7. Getting to grips with index and managed funds – despite doing an economics and business degree, I didn’t fully understand the ins and outs of these investment options, particularly in terms of long-run returns, fees, investment types and the best way to get into them. I ‘m not expert, but I figured out that getting in with the minimum investment into a broad-based sharemarket tracking (index) fund with low fees is not a bad start. Then adding to it on a very regular basis to smooth out the highs and lows (known as average cost investing) is a pretty low-risk way to build them. Currently I have an international hedged index fund, ethical ASX managed fund and a bond fund which I contribute to each week via automatic transfers. Slow and steady wins the race (hopefully!).

 

 

Taming expenses – the key to financial independence

Why would someone on $250,000 a year never be able to retire? Because they’re spending $260,000. They’re always chasing debt.

At a certain level of income, your basic needs are met – food, housing, clothes, utilities,
public transport. If you earn beyond this level of basic needs, it’s up to you as to how soon you reach financial independence. Every dollar you earn above your basic needs is a choice between spending the dollars today, and investing the dollars in your future. It is a careful balance, requiring some planning and a little bit of willpower. The truth is that most people on an average income can reach financial independence or retirement a lot earlier than they may assume and it all comes down to expenses.

Here are some very basic calculations I did to see how my expenses would impact my
financial independence. For these, assume a withdrawal rate of 4% (ie. how much you withdraw from your wealth each year post-retirement) and a real interest rate about 3% (ie. how much return you receive on investments above inflation). These are true for all levels of income after you first begin saving:

  • If you spend 100% and save/invest 0% of your earnings, you will never retire!
  • If you spend 90% and save/invest 10% of your earnings, you will reach financial independence in 70 years
  • If you spend 75% and save/invest 25% of your earnings, you will reach financial independence in 40 years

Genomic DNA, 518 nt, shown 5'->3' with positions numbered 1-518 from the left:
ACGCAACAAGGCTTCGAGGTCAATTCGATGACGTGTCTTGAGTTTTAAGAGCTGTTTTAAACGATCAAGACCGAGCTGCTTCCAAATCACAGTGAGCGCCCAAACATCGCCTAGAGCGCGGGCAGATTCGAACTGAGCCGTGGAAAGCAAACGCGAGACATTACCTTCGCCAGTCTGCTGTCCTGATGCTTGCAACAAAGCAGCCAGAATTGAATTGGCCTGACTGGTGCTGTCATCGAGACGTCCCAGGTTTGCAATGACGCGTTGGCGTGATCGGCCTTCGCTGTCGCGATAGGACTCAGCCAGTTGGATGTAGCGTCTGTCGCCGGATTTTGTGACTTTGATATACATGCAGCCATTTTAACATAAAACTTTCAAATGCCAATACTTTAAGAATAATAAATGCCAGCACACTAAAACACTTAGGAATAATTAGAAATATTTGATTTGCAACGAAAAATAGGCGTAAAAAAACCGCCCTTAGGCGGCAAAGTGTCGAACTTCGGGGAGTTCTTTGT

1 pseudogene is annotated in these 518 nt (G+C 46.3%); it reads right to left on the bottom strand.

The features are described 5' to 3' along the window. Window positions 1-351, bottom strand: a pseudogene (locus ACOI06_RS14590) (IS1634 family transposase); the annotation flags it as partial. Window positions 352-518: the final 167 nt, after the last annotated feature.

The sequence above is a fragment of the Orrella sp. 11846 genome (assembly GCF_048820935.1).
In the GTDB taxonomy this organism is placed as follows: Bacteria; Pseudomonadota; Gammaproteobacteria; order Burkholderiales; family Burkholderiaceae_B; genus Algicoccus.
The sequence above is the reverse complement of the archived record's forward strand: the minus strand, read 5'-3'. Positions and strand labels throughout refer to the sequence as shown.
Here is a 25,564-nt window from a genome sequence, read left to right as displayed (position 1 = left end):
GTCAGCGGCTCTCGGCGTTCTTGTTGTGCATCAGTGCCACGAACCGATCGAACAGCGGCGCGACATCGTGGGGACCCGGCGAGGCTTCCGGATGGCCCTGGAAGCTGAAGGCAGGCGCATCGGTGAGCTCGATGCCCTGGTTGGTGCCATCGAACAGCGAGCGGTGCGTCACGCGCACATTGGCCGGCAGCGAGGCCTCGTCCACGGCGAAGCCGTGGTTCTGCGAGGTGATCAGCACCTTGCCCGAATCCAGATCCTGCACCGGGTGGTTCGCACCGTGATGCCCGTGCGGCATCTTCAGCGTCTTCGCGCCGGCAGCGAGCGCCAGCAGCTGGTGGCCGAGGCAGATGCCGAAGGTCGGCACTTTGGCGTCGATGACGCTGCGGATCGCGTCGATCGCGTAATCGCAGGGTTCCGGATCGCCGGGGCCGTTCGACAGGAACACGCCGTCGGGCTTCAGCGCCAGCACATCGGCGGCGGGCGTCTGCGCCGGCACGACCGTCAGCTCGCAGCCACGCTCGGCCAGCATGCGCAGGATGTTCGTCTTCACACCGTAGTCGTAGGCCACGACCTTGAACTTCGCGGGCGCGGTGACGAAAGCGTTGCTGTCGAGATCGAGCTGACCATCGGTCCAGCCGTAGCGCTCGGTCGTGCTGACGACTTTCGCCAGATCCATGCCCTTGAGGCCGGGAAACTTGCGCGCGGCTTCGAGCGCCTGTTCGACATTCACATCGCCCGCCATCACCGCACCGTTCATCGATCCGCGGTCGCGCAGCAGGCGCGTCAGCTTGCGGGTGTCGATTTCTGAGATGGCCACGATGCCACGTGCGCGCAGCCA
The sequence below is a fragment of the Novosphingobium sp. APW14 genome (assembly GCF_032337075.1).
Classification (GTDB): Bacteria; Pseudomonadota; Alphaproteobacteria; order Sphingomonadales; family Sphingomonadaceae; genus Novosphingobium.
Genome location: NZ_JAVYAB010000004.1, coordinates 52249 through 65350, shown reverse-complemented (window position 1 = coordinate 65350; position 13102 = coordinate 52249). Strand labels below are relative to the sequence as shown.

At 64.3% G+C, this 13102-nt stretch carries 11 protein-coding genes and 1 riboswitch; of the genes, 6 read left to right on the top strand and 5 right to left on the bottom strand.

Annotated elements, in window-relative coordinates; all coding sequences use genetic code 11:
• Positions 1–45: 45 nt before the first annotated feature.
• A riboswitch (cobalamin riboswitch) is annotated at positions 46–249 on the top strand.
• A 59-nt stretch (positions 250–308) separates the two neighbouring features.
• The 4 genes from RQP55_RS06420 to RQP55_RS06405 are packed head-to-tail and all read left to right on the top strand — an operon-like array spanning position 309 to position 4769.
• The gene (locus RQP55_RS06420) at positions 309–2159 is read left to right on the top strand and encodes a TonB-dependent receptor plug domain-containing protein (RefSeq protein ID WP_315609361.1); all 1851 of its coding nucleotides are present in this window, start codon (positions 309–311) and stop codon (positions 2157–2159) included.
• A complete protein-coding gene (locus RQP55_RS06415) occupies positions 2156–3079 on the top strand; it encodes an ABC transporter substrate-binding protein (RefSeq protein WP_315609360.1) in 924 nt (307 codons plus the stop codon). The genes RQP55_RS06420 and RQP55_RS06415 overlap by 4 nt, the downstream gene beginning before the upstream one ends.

• If you spend 50% and save/invest 50% of your earnings, you will reach financial independence in 19 years
  • If you spend 25% and save/invest 75% of your earnings, you will reach financial independence in 7.5 years
  • If you spend 10% and save/invest 90% of your earnings, you will reach financial independence in 2.7 years

After seeing these numbers and adjusting for different incomes and expense levels, I realised two key things:

  1. Your savings rate is key to financial independence. Depending on your situation, improving your savings rate (% of income not spent) may be more easily achieved by either earning more and maintaining expenses or by spending less and maintaining earnings. My current income as a full-time teacher allows me to easily meet my basic needs and more, so I have found that cutting $100 from my regular expenses is more easily achieved than regularly earning an extra $100 (up to a point!). For an extreme example of expense minimisation and achieving early retirement, check out http://earlyretirementextreme.com/ . This level of cost-cutting is not achievable or desirable for everyone, but it does give some insights into the importance or the savings rate and how to find ways to significantly reduce expenses.
  2. An additional dollar saved is more powerful than an additional dollar earned, in
    the quest for early retirement. To understand this requires a little maths. Lets say you’re saving 0% and then you cancel your unnecessary, expensive cable and gym memberships and now you’re only spending 80% of your income, your savings rate is 20%. But your mate who also saves 0% thinks that’s a terrible idea and instead takes on additional work which increases their income by 20%, and they don’t increase any expenses, their savings rate is only 16.5%. Looking at the calculations above, its clear to see you will be retiring before your mate, even though they’re on an income 20% higher than yours.

What is best for you will depend both on your current level of income and expenses, and which approach to increasing the savings rate is most easily attainable whilst maintaining a sufficiently good quality of life. Though for many people, myself included, there are ample opportunities to reduce expenses and improve our savings rate to achieve our wealth and retirement goals sooner.

A simple calculator play around with to understand the impact of savings and expenses can be found here – http://mustachecalc.com/#/calcs/time-to-fi and I have a bunch of other useful tools described on my page: 10 great tools for crunching the numbers.